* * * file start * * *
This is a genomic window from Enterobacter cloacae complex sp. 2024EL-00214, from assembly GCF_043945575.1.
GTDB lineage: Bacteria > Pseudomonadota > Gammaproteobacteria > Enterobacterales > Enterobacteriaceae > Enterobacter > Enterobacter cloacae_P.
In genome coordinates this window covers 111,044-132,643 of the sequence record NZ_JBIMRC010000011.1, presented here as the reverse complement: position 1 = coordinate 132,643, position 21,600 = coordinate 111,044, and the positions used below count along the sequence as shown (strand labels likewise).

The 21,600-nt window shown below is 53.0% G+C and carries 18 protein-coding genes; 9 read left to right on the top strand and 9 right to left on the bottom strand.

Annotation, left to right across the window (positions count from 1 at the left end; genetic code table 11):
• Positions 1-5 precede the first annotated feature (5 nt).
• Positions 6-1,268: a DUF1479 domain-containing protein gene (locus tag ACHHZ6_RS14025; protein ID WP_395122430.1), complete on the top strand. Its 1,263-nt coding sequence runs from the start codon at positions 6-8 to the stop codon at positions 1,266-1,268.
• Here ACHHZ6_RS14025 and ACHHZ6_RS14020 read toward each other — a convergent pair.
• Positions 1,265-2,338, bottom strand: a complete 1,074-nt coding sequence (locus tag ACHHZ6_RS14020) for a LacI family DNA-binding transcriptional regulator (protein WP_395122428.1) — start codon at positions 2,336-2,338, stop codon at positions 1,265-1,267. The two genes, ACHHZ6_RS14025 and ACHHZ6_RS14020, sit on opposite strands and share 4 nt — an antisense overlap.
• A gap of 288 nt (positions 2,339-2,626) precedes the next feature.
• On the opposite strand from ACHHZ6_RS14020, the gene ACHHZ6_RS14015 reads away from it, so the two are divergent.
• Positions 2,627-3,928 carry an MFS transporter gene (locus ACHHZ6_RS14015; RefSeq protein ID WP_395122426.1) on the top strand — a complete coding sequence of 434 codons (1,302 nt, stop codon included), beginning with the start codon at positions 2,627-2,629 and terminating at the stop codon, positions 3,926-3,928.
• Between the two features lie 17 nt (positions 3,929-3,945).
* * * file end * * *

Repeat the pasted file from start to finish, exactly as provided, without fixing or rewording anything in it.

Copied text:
This is a genomic window from Enterobacter cloacae complex sp. 2024EL-00214, from assembly GCF_043945575.1.
GTDB lineage: Bacteria > Pseudomonadota > Gammaproteobacteria > Enterobacterales > Enterobacteriaceae > Enterobacter > Enterobacter cloacae_P.
In genome coordinates this window covers 111,044-132,643 of the sequence record NZ_JBIMRC010000011.1, presented here as the reverse complement: position 1 = coordinate 132,643, position 21,600 = coordinate 111,044, and the positions used below count along the sequence as shown (strand labels likewise).

The 21,600-nt window shown below is 53.0% G+C and carries 18 protein-coding genes; 9 read left to right on the top strand and 9 right to left on the bottom strand.

Annotation, left to right across the window (positions count from 1 at the left end; genetic code table 11):
• Positions 1-5 precede the first annotated feature (5 nt).
• Positions 6-1,268: a DUF1479 domain-containing protein gene (locus tag ACHHZ6_RS14025; protein ID WP_395122430.1), complete on the top strand. Its 1,263-nt coding sequence runs from the start codon at positions 6-8 to the stop codon at positions 1,266-1,268.
• Here ACHHZ6_RS14025 and ACHHZ6_RS14020 read toward each other — a convergent pair.
• Positions 1,265-2,338, bottom strand: a complete 1,074-nt coding sequence (locus tag ACHHZ6_RS14020) for a LacI family DNA-binding transcriptional regulator (protein WP_395122428.1) — start codon at positions 2,336-2,338, stop codon at positions 1,265-1,267. The two genes, ACHHZ6_RS14025 and ACHHZ6_RS14020, sit on opposite strands and share 4 nt — an antisense overlap.
• A gap of 288 nt (positions 2,339-2,626) precedes the next feature.
• On the opposite strand from ACHHZ6_RS14020, the gene ACHHZ6_RS14015 reads away from it, so the two are divergent.
• Positions 2,627-3,928 carry an MFS transporter gene (locus ACHHZ6_RS14015; RefSeq protein ID WP_395122426.1) on the top strand — a complete coding sequence of 434 codons (1,302 nt, stop codon included), beginning with the start codon at positions 2,627-2,629 and terminating at the stop codon, positions 3,926-3,928.
• Between the two features lie 17 nt (positions 3,929-3,945).